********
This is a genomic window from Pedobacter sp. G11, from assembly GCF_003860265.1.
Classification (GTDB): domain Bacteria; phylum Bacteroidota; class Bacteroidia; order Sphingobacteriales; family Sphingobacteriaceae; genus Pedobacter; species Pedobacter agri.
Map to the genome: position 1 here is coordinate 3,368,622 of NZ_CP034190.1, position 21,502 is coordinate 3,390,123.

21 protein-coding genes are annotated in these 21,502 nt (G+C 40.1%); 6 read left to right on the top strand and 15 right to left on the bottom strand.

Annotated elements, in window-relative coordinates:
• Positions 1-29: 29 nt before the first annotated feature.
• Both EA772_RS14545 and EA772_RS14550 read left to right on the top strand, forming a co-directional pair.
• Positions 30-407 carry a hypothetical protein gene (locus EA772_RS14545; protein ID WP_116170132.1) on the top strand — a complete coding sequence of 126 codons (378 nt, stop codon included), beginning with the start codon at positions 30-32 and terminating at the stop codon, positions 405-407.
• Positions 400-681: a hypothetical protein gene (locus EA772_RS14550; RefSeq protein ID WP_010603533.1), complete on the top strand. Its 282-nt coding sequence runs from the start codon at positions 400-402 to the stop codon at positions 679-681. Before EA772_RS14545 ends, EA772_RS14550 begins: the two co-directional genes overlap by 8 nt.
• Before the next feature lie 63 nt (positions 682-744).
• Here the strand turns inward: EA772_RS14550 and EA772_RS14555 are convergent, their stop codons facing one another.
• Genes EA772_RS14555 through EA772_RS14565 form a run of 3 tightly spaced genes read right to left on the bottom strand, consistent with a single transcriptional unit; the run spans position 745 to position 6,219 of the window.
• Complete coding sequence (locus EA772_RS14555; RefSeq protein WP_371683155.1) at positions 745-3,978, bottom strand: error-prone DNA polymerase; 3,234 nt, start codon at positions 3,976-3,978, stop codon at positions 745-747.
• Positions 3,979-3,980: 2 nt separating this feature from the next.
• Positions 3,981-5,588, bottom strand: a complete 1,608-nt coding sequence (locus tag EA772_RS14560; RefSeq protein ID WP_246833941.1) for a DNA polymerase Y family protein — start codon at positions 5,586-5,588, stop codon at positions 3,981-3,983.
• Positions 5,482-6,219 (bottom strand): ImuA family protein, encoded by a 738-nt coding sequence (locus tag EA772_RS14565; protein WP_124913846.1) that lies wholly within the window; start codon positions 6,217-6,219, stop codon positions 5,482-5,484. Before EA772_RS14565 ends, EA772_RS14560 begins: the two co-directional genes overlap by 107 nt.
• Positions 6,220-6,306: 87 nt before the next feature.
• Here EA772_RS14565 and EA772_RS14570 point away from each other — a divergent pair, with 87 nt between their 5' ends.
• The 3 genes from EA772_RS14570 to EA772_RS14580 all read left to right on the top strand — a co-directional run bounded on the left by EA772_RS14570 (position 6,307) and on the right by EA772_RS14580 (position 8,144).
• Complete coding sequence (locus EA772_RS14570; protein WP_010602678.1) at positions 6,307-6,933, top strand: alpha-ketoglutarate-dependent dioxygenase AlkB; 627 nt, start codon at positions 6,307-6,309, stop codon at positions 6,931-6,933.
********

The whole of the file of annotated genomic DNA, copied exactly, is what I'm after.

This is a genomic window from Pedobacter sp. G11, from assembly GCF_003860265.1.
Classification (GTDB): domain Bacteria; phylum Bacteroidota; class Bacteroidia; order Sphingobacteriales; family Sphingobacteriaceae; genus Pedobacter; species Pedobacter agri.
Map to the genome: position 1 here is coordinate 3,368,622 of NZ_CP034190.1, position 21,502 is coordinate 3,390,123.

21 protein-coding genes are annotated in these 21,502 nt (G+C 40.1%); 6 read left to right on the top strand and 15 right to left on the bottom strand.

Annotated elements, in window-relative coordinates:
• Positions 1-29: 29 nt before the first annotated feature.
• Both EA772_RS14545 and EA772_RS14550 read left to right on the top strand, forming a co-directional pair.
• Positions 30-407 carry a hypothetical protein gene (locus EA772_RS14545; protein ID WP_116170132.1) on the top strand — a complete coding sequence of 126 codons (378 nt, stop codon included), beginning with the start codon at positions 30-32 and terminating at the stop codon, positions 405-407.
• Positions 400-681: a hypothetical protein gene (locus EA772_RS14550; RefSeq protein ID WP_010603533.1), complete on the top strand. Its 282-nt coding sequence runs from the start codon at positions 400-402 to the stop codon at positions 679-681. Before EA772_RS14545 ends, EA772_RS14550 begins: the two co-directional genes overlap by 8 nt.
• Before the next feature lie 63 nt (positions 682-744).
• Here the strand turns inward: EA772_RS14550 and EA772_RS14555 are convergent, their stop codons facing one another.
• Genes EA772_RS14555 through EA772_RS14565 form a run of 3 tightly spaced genes read right to left on the bottom strand, consistent with a single transcriptional unit; the run spans position 745 to position 6,219 of the window.
• Complete coding sequence (locus EA772_RS14555; RefSeq protein WP_371683155.1) at positions 745-3,978, bottom strand: error-prone DNA polymerase; 3,234 nt, start codon at positions 3,976-3,978, stop codon at positions 745-747.
• Positions 3,979-3,980: 2 nt separating this feature from the next.
• Positions 3,981-5,588, bottom strand: a complete 1,608-nt coding sequence (locus tag EA772_RS14560; RefSeq protein ID WP_246833941.1) for a DNA polymerase Y family protein — start codon at positions 5,586-5,588, stop codon at positions 3,981-3,983.
• Positions 5,482-6,219 (bottom strand): ImuA family protein, encoded by a 738-nt coding sequence (locus tag EA772_RS14565; protein WP_124913846.1) that lies wholly within the window; start codon positions 6,217-6,219, stop codon positions 5,482-5,484. Before EA772_RS14565 ends, EA772_RS14560 begins: the two co-directional genes overlap by 107 nt.
• Positions 6,220-6,306: 87 nt before the next feature.
• Here EA772_RS14565 and EA772_RS14570 point away from each other — a divergent pair, with 87 nt between their 5' ends.
• The 3 genes from EA772_RS14570 to EA772_RS14580 all read left to right on the top strand — a co-directional run bounded on the left by EA772_RS14570 (position 6,307) and on the right by EA772_RS14580 (position 8,144).
• Complete coding sequence (locus EA772_RS14570; protein WP_010602678.1) at positions 6,307-6,933, top strand: alpha-ketoglutarate-dependent dioxygenase AlkB; 627 nt, start codon at positions 6,307-6,309, stop codon at positions 6,931-6,933.